1903-07-01 00:00:00

H.O. Murfee's Letter to E.O. Lovett

In 1903, Hopson Owen Murfee sent a two paged letter to Professor E. O. Lovett at Princeton University. In addition to trying to secure Henry Van Dyke to speak at MMI, Murfee is also looking for a new mathematics professor/coach for MMI. In the letter, he is hoping that Lovett will help him find the right candidate. The letter is interesting as Murfee is beginning to formulate ideas for his “Eton of the South” concept for MMI. In addition to the $700 salary for the first year offered to the new professor, Murfee wants a young unmarried man who is not only competent in his field and who is a graduate of one of the leading universities, but who is also athletic and who wants to make the teaching of young men his profession. Scholarship (publications) is less desired to excellent teaching in the classroom and on the playing field.

1905-05-01 00:00:00

Hobson Owen Murfee: MMI Class of 1889: MMI Superintendent 1905-1919

Hopson Owen Murfee, who succeeded his father, James Thomas Murfee, as the second superintendent of Marion Military Institute, began developing a broader scope and purpose for the Institute during the early 1900s. His plan would establish Marion Institute (dropping Military from the name) as the “Eton of the South,” an American version of Eton College, one of the great public schools in England along with Harrow, Rugby, Winchester, etc. Murfee wanted to establish in the American Lower South a unique school of high culture, learning, service, and refinement. The Institute received prominent national attention under H. O. Murfee’s leadership. U. S. President William Howard Taft was persuaded to join the new Board of Directors (a Board filled with talent and influence), and Woodrow Wilson, then president of Princeton University, gave the Government Day Oration at MI in 1905. Following Wilson’s appearance, MI’s school colors were changed to orange and black and the athletic teams became the “Tigers”` in tribute to Wilson and Princeton University. H. O. Murfee’s plan for an “Eton of the South” came to a halt with the outbreak of World War I. The military aspect of the Institute was again emphasized and a ROTC program was established in 1916, paving the way for the Early Commissioning and Service Academy Prep programs. Under H. O. Murfee’s leadership, Institute graduates were highly sought by some of the best colleges and universities in the country.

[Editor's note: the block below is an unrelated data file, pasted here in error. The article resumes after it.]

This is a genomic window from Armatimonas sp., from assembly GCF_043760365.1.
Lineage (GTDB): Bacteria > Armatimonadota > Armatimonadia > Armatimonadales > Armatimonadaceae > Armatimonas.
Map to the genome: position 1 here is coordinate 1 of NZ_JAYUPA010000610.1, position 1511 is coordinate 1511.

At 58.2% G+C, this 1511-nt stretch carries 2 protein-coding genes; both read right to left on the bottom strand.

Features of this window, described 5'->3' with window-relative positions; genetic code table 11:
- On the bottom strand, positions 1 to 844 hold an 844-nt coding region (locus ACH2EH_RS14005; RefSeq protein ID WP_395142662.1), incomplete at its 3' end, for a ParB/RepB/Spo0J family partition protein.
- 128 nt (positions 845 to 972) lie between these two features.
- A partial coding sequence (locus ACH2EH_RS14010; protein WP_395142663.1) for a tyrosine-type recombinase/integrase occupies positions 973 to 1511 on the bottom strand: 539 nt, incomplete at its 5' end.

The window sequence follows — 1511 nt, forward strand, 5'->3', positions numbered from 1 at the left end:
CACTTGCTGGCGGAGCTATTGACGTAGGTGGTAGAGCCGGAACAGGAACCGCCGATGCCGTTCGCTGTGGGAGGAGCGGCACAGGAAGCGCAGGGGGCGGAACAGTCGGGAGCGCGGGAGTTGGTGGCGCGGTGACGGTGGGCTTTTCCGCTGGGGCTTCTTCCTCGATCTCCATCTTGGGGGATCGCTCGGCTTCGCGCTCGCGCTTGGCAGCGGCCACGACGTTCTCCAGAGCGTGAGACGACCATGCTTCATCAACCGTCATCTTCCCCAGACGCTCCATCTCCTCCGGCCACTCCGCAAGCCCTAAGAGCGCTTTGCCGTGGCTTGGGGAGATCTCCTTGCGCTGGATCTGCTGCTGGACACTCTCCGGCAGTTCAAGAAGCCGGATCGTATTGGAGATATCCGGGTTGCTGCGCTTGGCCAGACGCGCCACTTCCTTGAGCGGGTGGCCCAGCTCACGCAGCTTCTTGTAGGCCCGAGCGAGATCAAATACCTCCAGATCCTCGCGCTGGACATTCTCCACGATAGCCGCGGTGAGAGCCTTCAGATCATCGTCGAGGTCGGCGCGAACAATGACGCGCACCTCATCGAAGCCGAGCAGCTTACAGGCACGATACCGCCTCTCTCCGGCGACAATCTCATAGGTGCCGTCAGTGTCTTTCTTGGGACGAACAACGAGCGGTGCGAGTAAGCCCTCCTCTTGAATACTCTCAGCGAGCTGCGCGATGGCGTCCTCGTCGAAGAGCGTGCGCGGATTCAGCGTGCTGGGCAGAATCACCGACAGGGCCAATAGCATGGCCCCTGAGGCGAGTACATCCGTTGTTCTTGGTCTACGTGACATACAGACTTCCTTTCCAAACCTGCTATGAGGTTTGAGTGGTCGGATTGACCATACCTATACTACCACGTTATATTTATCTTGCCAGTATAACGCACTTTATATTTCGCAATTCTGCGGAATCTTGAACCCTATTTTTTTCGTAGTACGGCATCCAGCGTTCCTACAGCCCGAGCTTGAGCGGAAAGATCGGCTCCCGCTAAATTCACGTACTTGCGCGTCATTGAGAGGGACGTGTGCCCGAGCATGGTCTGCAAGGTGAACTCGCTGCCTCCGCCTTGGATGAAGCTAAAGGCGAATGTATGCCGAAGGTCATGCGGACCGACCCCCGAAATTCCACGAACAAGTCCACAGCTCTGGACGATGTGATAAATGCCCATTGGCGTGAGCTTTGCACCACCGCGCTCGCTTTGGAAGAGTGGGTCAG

1905-09-01 00:00:00

Outbreak of "fever" in 1905

During September 1905, there was an outbreak of “fever” in Louisiana and Mississippi, and with those two areas locked down under quarantine, MMI released this appeal for college students in those states to come study at the Institute in Alabama. However, these students would first need to gather at the Piedmont Hotel in Atlanta (“The Marion Military Institute Headquarters”) where COL James T. Murfee, the “Superintendent,” would greet them, and provide them with room and board at the hotel while observing a seven- day observation period required under quarantine law. However, the students would be matriculated and assigned classes, and educational tours would be given in Atlanta (presumably, for only those seemingly uninfected) until the seven-day period expired. Then, they would be taken to MMI and processed as students. To learn more about the quarantine, click the link below.

1906-07-01 00:00:00

James Thomas Murfee Recognized for his Contribution to American Education

President Benjamin Harrison appointed COL James T. Murfee to the Board of Visitors at the United States Military Academy at West Point. In 1906, Murfee received one of the first annuities established by the Carnegie Foundation for the Advancement of Teaching in recognition of his extraordinary contribution to American education. COL Murfee was elected in 1997 to the Alabama Men’s Hall of Fame at Samford University in Birmingham.